This DTS-HD Master Audio 5.1 soundtrack isn’t exactly the type of thing audiophiles will get too excited about, but it gets this particularly low-key job done. The bulk of the track revolves around dialogue scenes and is punctuated with music, rather than effects. The general noise levels are soft and warm with only basic ambience to fill out the channels. This includes the murmuring noise of a bustling film set, the breeze and surf of a beach, and the bustle of shutter noise of a busy an editing room. There really aren’t any standout moments to report. Danny Elfman’s score sounds an awful lot like a Danny Elfman score – sort of a greatest hits of his popular ‘90s scores. It’s pleasant and bouncy with big, Tim Burton-like bouts of loud whimsy. The music is given the most boisterous moments on the track where it sounds plenty warm and punchy when it needs to without any notable distortion or compression.



The extras begin with a commentary from director Sacha Gervasi and Alfred Hitchcock and the Making of Psycho author Stephen Rebello. This track is chock full of information and paints a detailed portrait of the movie they intended to make. The two participants, who have a strong, friendly repartee, start things off by sort of interviewing each other, but eventually settle into a groove where they can work off of one another with relatively equal time speaking. Gervasi’s part on the track is as a wide-eyed, first-time director who wants to share his incredible experience working with talented, famous people. His enthusiastic tone (and incessant need to praise everyone to the nth degree) rarely overwhelms his professionalism or his ability to tell his audience pleasant little behind-the-scenes anecdotes. Rebello’s place is to first be excited about his book being adapted as a fictional feature and then fill in all the important bits of real history. This involves both acknowledging what has been altered and what is, in fact, true, despite the Hollywood sheen.

Up next is Becoming the Master: From Hopkins to Hitchcock (12:30, HD), covering the process of capturing the ‘spirit’ of Hitchcock through performance and make-up, without entirely covering Hopkins’ essence (amusing, since I think it was absolutely an impression of a performance). Obsessed with Hitchcock (29:10, HD) is a general behind-the-scenes featurette, including production inception, hiring Gervasi, Stephen Rebello’s book (that inspired the film), the screenwriting process, casting, the crew, cinematography, and editing. This is followed by Gervasi’s behind-the-scenes cell phone camera footage (13:30, HD), including Hopkins’ make-up, hiring dogs, wardrobe fitting, production design tests, and general fly-on-the-wall antics. The behind the scenes stuff is wrapped up with a series of EPKs – The Story (3:40, HD), The Cast (4:30, HD), Danny Elfman: Maestro (2:20, HD), Hitch and Alma (3:20, HD), and The Story of Hitchcock (with people that intimately knew Hitchcock, 4:10, HD). Interview subjects throughout the featurettes include Gervasi, Rebello, make-up artists Howard Berger and Martin Samuel, costume designer Julie Weiss, production designer Judy Becker, producers Alan Barnette, Ivan Reitman, Tom Pollock, Tom Thayer, and Joe Medjuck, cinematographer Jeff Cronenweth, editor Pamela Martin, and actors Anthony Hopkins, Helen Mirren, James D'Arcy, Kurtwood Smith, Michael Wincott, Scarlett Johansson, Jessica Biel, Danny Huston, Toni Collette, Richard Portnow, and Michael Stuhlbarg.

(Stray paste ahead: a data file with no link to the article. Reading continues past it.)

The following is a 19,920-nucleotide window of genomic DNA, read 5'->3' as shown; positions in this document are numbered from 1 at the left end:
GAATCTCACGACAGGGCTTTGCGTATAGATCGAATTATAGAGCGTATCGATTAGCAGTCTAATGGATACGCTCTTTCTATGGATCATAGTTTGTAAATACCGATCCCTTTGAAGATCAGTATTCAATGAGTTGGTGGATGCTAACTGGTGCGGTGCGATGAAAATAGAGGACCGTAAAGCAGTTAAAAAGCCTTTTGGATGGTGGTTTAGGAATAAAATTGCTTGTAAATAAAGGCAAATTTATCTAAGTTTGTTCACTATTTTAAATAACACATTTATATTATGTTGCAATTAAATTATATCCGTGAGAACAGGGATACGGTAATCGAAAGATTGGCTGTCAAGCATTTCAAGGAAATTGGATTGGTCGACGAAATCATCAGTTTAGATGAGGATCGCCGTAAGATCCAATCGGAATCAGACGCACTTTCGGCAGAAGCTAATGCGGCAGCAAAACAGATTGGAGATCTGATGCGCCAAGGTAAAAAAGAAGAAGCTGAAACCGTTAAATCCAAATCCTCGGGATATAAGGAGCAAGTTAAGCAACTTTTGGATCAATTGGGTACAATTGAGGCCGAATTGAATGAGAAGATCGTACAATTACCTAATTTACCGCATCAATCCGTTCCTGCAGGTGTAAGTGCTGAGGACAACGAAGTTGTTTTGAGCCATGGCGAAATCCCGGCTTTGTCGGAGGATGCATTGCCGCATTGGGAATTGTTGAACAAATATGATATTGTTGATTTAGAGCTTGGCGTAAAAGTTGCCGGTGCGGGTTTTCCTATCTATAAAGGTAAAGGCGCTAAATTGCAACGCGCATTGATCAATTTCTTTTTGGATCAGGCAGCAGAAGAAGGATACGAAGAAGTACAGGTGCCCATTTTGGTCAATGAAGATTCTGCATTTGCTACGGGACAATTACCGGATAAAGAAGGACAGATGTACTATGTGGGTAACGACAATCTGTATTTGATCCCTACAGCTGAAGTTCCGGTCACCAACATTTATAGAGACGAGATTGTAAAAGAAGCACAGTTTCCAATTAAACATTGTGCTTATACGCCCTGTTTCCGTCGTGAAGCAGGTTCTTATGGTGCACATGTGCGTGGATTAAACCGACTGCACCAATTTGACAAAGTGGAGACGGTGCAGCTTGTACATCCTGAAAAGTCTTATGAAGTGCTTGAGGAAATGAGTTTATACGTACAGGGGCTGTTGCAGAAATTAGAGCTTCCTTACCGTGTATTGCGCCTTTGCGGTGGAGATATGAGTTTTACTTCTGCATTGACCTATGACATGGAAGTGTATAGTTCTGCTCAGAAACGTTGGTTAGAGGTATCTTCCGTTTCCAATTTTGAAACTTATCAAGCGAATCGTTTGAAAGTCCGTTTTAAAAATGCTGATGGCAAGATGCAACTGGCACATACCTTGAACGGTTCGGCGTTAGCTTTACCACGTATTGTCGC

The extras are completed with an amusing cell phone PSA (:40, HD), a deleted scene with director introduction (1:40, HD), a trailer, and trailers for other Fox releases.



Hitchcock has some good stuff going on, but is constantly at odds with itself. It works as a comedy, but is determined to also work as a melodrama. It’s incredibly tightly-paced, but lacks story and tonal focus. It features a brilliant cast, but too many of the performances verge on parody. In the end, it is an entertaining enough bit of fluff that you’ll probably forget an hour after seeing it. This Blu-ray release has only one or two notable shortcomings in terms of video or audio quality, a strong director and writer commentary, and a series of brief but entertaining behind the scenes featurettes. It should keep any of the film’s fans happy.

* Note: The images on this page are not representative of the Blu-ray image quality.